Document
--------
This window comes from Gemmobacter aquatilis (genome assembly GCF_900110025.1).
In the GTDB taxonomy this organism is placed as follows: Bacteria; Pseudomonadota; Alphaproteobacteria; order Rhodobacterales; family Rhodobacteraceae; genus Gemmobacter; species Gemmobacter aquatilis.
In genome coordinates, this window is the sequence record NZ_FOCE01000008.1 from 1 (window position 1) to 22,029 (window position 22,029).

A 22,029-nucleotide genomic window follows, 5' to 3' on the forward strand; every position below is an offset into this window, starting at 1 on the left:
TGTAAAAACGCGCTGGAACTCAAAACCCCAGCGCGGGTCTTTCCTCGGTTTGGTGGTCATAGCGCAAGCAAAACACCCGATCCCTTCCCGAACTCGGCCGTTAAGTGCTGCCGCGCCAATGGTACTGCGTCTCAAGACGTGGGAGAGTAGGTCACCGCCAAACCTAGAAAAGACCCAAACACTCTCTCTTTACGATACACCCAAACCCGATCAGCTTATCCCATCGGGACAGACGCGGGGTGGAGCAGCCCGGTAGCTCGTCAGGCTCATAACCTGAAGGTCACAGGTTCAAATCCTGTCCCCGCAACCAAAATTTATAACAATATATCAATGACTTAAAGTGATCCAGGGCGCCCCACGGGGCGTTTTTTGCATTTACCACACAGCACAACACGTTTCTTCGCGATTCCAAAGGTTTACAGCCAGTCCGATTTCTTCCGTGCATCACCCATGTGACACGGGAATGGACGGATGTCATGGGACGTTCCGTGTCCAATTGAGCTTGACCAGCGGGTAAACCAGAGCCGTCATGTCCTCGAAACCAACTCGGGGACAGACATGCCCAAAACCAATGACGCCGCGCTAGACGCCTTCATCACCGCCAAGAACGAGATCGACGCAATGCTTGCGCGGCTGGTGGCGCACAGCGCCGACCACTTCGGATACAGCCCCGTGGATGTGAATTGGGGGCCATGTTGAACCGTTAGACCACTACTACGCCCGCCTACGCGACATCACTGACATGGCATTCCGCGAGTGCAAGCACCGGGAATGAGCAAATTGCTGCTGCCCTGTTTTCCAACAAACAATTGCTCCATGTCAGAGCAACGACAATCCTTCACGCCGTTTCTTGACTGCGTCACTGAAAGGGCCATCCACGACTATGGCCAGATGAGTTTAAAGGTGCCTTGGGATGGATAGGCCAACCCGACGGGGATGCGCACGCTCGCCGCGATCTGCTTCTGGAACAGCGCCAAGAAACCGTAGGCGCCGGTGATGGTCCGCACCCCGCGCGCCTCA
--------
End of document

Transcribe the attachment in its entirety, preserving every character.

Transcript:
This window comes from Gemmobacter aquatilis (genome assembly GCF_900110025.1).
In the GTDB taxonomy this organism is placed as follows: Bacteria; Pseudomonadota; Alphaproteobacteria; order Rhodobacterales; family Rhodobacteraceae; genus Gemmobacter; species Gemmobacter aquatilis.
In genome coordinates, this window is the sequence record NZ_FOCE01000008.1 from 1 (window position 1) to 22,029 (window position 22,029).

A 22,029-nucleotide genomic window follows, 5' to 3' on the forward strand; every position below is an offset into this window, starting at 1 on the left:
TGTAAAAACGCGCTGGAACTCAAAACCCCAGCGCGGGTCTTTCCTCGGTTTGGTGGTCATAGCGCAAGCAAAACACCCGATCCCTTCCCGAACTCGGCCGTTAAGTGCTGCCGCGCCAATGGTACTGCGTCTCAAGACGTGGGAGAGTAGGTCACCGCCAAACCTAGAAAAGACCCAAACACTCTCTCTTTACGATACACCCAAACCCGATCAGCTTATCCCATCGGGACAGACGCGGGGTGGAGCAGCCCGGTAGCTCGTCAGGCTCATAACCTGAAGGTCACAGGTTCAAATCCTGTCCCCGCAACCAAAATTTATAACAATATATCAATGACTTAAAGTGATCCAGGGCGCCCCACGGGGCGTTTTTTGCATTTACCACACAGCACAACACGTTTCTTCGCGATTCCAAAGGTTTACAGCCAGTCCGATTTCTTCCGTGCATCACCCATGTGACACGGGAATGGACGGATGTCATGGGACGTTCCGTGTCCAATTGAGCTTGACCAGCGGGTAAACCAGAGCCGTCATGTCCTCGAAACCAACTCGGGGACAGACATGCCCAAAACCAATGACGCCGCGCTAGACGCCTTCATCACCGCCAAGAACGAGATCGACGCAATGCTTGCGCGGCTGGTGGCGCACAGCGCCGACCACTTCGGATACAGCCCCGTGGATGTGAATTGGGGGCCATGTTGAACCGTTAGACCACTACTACGCCCGCCTACGCGACATCACTGACATGGCATTCCGCGAGTGCAAGCACCGGGAATGAGCAAATTGCTGCTGCCCTGTTTTCCAACAAACAATTGCTCCATGTCAGAGCAACGACAATCCTTCACGCCGTTTCTTGACTGCGTCACTGAAAGGGCCATCCACGACTATGGCCAGATGAGTTTAAAGGTGCCTTGGGATGGATAGGCCAACCCGACGGGGATGCGCACGCTCGCCGCGATCTGCTTCTGGAACAGCGCCAAGAAACCGTAGGCGCCGGTGATGGTCCGCACCCCGCGCGCCTCA